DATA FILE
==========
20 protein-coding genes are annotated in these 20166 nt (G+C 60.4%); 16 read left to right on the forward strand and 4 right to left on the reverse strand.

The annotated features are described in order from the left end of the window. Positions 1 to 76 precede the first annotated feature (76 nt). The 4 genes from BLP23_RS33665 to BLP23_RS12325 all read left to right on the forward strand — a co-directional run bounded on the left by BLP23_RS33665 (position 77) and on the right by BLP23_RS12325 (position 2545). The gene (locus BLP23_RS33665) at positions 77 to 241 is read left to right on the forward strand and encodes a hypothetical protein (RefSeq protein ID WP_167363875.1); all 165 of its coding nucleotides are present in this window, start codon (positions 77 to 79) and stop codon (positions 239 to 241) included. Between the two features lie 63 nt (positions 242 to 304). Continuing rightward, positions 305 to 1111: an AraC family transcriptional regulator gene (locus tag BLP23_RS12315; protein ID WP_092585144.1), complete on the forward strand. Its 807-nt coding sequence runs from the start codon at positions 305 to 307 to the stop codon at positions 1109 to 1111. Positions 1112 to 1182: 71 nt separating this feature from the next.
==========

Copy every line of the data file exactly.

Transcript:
20 protein-coding genes are annotated in these 20166 nt (G+C 60.4%); 16 read left to right on the forward strand and 4 right to left on the reverse strand.

The annotated features are described in order from the left end of the window. Positions 1 to 76 precede the first annotated feature (76 nt). The 4 genes from BLP23_RS33665 to BLP23_RS12325 all read left to right on the forward strand — a co-directional run bounded on the left by BLP23_RS33665 (position 77) and on the right by BLP23_RS12325 (position 2545). The gene (locus BLP23_RS33665) at positions 77 to 241 is read left to right on the forward strand and encodes a hypothetical protein (RefSeq protein ID WP_167363875.1); all 165 of its coding nucleotides are present in this window, start codon (positions 77 to 79) and stop codon (positions 239 to 241) included. Between the two features lie 63 nt (positions 242 to 304). Continuing rightward, positions 305 to 1111: an AraC family transcriptional regulator gene (locus tag BLP23_RS12315; protein ID WP_092585144.1), complete on the forward strand. Its 807-nt coding sequence runs from the start codon at positions 305 to 307 to the stop codon at positions 1109 to 1111. Positions 1112 to 1182: 71 nt separating this feature from the next.